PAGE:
Four days before our flight we booked accommodation through Airbnb and it was only afterwards we realized it was a house share, which was a deal breaker for us; we like our privacy. We cancelled within one hour of booking. The total order was for approximately £346, and we were refunded only £146 a few days later. When I called Airbnb to find out why, they said they have a strict cancellation policy and that I would need to ask the host to refund in full. I emailed the host and said whilst I appreciate the terms and conditions with all due respect she did not lose business in this hour between our booking and cancellation. She said that she hardly gets any money, and the majority goes to Airbnb. So neither the host nor Airbnb are willing to help. I am sure this was the quickest £200 they made. Surely they should apply some common sense here and refund us but they are sneaky and hiding behind the terms and conditions. I am absolutely disgusted at both the host and Airbnb; they should be ashamed of themselves. Unfortunately, I am sure many other people will have this problem, I would recommend people stay away from this nasty organisation that clearly lacks common sense and customer service.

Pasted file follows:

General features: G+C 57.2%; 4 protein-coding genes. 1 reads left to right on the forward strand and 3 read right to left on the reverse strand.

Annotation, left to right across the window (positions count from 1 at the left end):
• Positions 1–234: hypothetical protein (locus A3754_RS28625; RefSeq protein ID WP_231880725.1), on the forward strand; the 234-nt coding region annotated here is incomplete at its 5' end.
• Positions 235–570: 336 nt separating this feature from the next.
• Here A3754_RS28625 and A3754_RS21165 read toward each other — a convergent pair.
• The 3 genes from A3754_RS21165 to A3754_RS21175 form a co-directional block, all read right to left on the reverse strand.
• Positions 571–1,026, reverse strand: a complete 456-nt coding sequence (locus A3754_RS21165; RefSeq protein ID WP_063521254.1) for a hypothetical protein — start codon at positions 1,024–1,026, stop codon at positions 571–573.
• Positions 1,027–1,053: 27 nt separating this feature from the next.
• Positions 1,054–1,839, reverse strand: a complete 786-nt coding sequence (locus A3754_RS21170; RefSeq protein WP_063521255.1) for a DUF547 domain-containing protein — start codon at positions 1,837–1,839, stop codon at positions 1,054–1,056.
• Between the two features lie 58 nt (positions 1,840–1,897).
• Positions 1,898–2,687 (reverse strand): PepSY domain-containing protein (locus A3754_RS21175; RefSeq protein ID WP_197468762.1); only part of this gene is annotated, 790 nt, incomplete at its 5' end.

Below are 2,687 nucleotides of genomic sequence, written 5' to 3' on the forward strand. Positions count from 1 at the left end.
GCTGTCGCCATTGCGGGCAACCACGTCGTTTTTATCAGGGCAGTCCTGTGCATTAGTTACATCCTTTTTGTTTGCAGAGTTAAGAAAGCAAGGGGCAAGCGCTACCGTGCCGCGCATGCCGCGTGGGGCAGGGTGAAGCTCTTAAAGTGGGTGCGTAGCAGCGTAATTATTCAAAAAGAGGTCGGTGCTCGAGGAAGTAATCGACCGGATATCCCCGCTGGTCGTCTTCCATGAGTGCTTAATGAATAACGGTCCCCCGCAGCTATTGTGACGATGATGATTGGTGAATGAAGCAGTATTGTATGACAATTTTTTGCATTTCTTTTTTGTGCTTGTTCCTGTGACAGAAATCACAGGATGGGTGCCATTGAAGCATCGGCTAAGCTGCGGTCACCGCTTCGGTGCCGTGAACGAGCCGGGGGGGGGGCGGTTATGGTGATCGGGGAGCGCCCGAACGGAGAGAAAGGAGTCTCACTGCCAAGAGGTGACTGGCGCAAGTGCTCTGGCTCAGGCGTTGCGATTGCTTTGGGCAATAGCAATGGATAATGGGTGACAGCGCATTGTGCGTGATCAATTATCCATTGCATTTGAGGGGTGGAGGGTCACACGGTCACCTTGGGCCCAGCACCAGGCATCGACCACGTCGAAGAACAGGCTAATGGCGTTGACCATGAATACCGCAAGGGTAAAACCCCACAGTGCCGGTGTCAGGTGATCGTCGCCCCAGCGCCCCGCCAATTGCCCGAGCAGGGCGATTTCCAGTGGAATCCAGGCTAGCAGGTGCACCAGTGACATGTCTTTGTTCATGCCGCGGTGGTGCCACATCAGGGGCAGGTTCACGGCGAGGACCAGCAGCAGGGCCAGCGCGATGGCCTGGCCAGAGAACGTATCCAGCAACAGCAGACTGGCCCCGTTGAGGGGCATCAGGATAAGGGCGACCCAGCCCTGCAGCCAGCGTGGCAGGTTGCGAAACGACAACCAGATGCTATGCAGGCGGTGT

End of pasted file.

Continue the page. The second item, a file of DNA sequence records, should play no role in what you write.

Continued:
I wanted to book a room for two nights and found this listing that I liked. I was under the impression that if a room is advertised it should be available, so I went ahead and sent in my booking request to the hosts through Airbnb. I have verified myself on Airbnb through my driver’s license. This reservation is during Christmas when prices go up within a few hours. After almost 12 hours, the host responded and requested I cancel the request as she has family coming over. I went ahead and cancelled, but I still saw the listing available on Airbnb. Why is it still up if they know family will be taking up those rooms. Is this not discrimination?